Biden negotiates with Xi to curb fentanyl production as Wisconsin overdose deaths rise - TAI News
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The United States and China on Nov. 16 announced an agreement to curb production of the synthetic opioid fentanyl, which has caused the deaths of thousands of Americans. The agreement comes as fentanyl-related deaths in Wisconsin have surged in recent years.

Legally prescribed fentanyl can be used to manage pain, but illegally manufactured fentanyl in both pill and powdered form can be highly addictive, dangerous, and lead to a fatal overdose. Fentanyl powder is often combined with other drugs to add a heroin-like effect to those products. The Centers for Disease Control and Prevention says this effect makes drugs more addictive, powerful, and cheaper while increasing the risk of a deadly overdose.

President Joe Biden met with Chinese President Xi Jinping at the Asia-Pacific Economic Cooperation Summit in San Francisco.

Under the agreement, China will be expected to pressure companies to stop shipping precursor chemicals that are currently being sent from that nation to Mexico and used in the production of fentanyl.

“With this new understanding, we’re taking action to significantly reduce the flow of precursor chemicals and pill presses from China to the Western Hemisphere. It’s going to save lives, and I appreciate President Xi’s commitment on this issue,” Biden told reporters.

According to a January 2020 report from the U.S. Drug Enforcement Administration, China is the primary source of fentanyl and fentanyl-related substances that have been trafficked into the U.S. The agency says that in the past year it has seized over 69.7 million fentanyl pills and over 11,100 lbs. of fentanyl powder.

The Centers for Disease Control reported that 109,680 people in the U.S. died of drug-related causes in 2022, a record high. Many of those deaths were attributed to fentanyl.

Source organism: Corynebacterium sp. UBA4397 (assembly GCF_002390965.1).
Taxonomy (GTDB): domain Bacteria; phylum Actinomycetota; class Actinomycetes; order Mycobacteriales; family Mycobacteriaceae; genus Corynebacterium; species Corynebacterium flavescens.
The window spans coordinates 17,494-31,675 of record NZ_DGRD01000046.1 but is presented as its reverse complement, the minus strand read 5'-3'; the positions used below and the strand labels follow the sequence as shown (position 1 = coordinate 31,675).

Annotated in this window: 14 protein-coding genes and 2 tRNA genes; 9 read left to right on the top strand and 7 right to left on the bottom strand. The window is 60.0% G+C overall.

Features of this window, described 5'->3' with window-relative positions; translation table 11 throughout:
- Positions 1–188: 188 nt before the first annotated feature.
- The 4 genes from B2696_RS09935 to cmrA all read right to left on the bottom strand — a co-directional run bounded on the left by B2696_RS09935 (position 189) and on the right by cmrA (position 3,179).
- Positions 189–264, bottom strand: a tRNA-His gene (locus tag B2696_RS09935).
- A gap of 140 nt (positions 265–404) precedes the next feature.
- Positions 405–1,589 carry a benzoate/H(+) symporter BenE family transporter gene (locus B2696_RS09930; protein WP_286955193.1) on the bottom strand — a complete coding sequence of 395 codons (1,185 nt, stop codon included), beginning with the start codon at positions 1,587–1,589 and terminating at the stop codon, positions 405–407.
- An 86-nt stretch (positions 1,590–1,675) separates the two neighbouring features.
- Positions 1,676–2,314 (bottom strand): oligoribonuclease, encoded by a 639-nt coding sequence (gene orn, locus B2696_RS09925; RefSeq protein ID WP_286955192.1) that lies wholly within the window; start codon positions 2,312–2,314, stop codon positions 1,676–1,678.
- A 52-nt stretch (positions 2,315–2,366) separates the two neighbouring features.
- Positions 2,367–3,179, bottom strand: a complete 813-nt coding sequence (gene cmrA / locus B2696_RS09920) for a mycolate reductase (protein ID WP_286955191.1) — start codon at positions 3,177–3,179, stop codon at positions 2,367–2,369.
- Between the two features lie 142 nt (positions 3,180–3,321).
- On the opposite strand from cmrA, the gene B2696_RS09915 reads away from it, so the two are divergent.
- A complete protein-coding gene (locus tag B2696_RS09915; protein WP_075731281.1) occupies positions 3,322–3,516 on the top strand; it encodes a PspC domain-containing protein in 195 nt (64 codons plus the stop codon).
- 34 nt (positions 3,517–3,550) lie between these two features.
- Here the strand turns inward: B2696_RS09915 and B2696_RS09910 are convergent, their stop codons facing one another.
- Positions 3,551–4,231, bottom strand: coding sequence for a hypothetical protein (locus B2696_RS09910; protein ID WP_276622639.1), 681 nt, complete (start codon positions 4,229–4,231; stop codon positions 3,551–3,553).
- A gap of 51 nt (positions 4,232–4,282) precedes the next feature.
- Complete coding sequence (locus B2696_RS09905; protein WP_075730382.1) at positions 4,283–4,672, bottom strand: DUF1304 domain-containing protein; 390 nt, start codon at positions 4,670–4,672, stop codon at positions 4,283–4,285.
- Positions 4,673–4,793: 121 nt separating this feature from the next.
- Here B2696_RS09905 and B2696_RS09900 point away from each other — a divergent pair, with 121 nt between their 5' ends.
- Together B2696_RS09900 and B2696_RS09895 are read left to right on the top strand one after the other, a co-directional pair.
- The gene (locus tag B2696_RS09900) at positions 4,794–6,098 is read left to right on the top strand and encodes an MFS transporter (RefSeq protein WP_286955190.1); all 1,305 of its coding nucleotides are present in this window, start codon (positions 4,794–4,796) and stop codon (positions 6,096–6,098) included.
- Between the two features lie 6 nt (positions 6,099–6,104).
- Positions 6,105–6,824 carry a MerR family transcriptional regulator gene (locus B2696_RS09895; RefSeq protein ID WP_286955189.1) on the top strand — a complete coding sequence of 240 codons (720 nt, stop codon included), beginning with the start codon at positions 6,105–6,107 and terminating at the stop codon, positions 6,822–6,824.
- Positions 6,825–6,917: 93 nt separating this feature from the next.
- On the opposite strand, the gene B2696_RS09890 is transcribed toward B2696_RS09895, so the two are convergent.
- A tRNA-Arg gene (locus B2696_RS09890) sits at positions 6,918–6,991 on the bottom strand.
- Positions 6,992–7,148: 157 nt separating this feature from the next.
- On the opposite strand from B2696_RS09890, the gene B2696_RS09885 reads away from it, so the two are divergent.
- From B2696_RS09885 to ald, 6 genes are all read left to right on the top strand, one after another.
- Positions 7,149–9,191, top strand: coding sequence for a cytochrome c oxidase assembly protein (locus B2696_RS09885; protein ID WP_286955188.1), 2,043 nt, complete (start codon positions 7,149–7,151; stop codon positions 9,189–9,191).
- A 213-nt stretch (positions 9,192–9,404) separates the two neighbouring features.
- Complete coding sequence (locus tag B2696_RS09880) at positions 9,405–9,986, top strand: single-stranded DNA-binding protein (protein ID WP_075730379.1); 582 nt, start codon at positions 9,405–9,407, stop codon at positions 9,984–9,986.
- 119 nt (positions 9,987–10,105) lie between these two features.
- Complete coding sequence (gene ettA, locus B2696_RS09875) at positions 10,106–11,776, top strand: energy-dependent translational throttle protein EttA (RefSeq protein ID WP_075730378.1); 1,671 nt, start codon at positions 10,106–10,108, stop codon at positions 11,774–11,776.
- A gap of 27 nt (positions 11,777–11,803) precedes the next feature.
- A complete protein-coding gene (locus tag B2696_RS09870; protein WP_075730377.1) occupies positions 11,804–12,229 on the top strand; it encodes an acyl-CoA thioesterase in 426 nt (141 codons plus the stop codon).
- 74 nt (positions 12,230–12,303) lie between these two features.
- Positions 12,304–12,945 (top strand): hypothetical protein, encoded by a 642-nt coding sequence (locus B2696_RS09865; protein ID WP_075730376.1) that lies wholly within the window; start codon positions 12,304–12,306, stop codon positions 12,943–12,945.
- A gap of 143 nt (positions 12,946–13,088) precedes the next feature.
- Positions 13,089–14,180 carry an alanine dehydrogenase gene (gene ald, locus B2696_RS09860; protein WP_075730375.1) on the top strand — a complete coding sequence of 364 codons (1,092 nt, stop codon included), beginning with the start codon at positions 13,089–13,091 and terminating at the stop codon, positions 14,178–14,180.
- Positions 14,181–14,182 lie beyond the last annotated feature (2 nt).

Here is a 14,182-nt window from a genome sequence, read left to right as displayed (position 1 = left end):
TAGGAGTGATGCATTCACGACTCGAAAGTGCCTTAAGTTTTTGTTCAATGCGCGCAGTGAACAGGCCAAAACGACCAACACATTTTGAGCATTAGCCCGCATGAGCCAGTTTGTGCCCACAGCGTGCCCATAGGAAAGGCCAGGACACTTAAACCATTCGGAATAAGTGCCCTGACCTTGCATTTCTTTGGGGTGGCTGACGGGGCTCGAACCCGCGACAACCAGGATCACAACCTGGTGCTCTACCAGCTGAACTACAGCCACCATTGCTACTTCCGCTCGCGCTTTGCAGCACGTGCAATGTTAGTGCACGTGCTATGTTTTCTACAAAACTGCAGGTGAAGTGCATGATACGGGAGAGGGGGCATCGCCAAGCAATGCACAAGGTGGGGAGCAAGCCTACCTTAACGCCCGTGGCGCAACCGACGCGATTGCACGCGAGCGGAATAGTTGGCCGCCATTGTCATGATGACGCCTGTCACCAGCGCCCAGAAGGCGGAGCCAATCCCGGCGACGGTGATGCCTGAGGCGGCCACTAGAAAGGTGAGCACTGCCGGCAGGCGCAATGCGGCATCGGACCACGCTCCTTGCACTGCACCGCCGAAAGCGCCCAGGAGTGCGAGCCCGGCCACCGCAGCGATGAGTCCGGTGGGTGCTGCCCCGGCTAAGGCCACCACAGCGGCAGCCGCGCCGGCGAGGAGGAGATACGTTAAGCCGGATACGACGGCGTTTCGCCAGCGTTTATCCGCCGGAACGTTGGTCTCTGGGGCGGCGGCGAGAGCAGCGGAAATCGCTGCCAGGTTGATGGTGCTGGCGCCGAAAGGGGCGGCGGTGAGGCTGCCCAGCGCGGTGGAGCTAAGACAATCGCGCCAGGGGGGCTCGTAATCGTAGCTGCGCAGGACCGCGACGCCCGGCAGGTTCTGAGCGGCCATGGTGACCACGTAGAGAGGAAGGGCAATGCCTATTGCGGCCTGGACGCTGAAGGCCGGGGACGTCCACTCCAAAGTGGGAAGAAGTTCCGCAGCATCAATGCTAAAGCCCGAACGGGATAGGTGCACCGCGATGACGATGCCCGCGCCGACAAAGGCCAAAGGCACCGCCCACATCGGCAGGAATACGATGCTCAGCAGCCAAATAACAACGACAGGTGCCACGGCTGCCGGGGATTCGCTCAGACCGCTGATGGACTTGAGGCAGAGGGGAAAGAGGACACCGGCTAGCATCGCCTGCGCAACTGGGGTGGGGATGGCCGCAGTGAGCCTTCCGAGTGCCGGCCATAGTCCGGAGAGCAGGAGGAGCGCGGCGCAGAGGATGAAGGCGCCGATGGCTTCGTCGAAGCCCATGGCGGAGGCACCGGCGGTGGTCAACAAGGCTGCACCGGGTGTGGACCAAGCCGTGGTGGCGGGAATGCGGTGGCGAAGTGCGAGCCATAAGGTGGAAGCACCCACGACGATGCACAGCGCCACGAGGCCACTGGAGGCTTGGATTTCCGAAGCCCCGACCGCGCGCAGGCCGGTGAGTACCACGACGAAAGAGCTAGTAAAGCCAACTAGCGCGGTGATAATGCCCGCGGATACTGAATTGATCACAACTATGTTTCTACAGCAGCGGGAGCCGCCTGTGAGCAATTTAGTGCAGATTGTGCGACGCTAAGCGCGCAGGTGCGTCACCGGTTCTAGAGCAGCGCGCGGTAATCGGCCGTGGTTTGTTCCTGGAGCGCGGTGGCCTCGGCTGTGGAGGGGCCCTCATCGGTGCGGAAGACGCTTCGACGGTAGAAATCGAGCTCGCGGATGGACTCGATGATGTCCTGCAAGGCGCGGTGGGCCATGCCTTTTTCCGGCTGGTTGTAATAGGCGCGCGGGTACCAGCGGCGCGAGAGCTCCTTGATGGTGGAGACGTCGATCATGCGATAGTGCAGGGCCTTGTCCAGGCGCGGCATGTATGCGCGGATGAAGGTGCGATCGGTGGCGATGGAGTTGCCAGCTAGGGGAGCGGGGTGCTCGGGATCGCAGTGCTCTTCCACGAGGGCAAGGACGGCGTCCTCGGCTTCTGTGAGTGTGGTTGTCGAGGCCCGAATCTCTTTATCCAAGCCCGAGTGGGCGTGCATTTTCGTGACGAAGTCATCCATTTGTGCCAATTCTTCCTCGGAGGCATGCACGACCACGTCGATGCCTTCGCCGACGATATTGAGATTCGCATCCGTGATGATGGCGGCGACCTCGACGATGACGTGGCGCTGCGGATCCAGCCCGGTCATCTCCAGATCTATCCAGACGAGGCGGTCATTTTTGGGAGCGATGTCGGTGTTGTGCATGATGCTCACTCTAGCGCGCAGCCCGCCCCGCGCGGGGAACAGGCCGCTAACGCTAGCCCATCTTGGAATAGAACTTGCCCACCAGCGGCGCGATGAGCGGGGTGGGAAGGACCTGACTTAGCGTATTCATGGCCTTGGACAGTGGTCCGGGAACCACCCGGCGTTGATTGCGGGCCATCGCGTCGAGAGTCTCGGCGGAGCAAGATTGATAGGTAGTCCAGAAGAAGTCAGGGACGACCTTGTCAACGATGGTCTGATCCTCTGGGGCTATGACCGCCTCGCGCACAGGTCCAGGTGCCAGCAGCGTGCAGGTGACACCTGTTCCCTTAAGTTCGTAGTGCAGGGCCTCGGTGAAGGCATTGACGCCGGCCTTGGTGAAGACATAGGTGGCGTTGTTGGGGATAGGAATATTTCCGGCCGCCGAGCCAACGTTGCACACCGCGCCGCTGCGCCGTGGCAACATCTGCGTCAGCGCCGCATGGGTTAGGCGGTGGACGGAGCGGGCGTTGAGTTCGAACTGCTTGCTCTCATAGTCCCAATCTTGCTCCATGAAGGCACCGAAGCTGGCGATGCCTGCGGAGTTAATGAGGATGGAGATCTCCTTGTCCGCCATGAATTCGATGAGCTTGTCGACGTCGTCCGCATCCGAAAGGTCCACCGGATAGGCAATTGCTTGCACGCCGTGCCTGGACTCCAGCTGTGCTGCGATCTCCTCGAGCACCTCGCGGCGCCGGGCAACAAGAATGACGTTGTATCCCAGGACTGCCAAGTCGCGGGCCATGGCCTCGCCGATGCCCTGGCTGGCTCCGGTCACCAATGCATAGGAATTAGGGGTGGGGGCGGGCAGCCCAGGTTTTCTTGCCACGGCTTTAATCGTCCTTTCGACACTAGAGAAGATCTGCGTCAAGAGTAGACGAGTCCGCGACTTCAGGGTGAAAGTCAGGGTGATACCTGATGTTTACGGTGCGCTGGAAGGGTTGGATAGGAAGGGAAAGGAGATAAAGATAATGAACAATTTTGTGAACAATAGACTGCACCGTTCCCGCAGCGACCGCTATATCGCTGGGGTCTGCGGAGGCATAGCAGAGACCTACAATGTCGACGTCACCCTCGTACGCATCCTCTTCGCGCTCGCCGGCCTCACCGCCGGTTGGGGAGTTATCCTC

The Wisconsin Department of Health Services issued a public health advisory in August 2022 noting that fentanyl was increasingly involved in overdose deaths in the state. In 91% of opioid overdose deaths and 73% of all drug overdose deaths in Wisconsin, synthetic opioids — primarily fentanyl — were identified.

The advisory also stated that fentanyl overdose deaths in Wisconsin increased from 651 in 2019 to 1,280 in 2021, a 97% rise.

In response to the problem in Wisconsin, Democratic Gov. Tony Evers in 2022 signed legislation decriminalizing fentanyl test strips, which had previously been categorized as drug paraphernalia. The strips allow people using opioids to test for the presence of fentanyl and to avoid overdoses.

The Biden administration has taken other steps at the federal level to curb opioid abuse.

In August, the administration announced that $450 million would be allocated to address the overdose crisis. The funding will go toward expanding overdose prevention strategies, with more than half of the funds earmarked for state and local health departments dealing with the problem. In 2022, the administration awarded $1.5 billion to all states and territories to be used to combat overdoses and fund recovery programs.

The Treasury Department in October announced that it had sanctioned 28 individuals and entities allegedly involved in drug trafficking, including a China-based network that produces fentanyl.

The administration has said that it intends to tackle the fentanyl problem through a “whole-of-government approach” to the issue.

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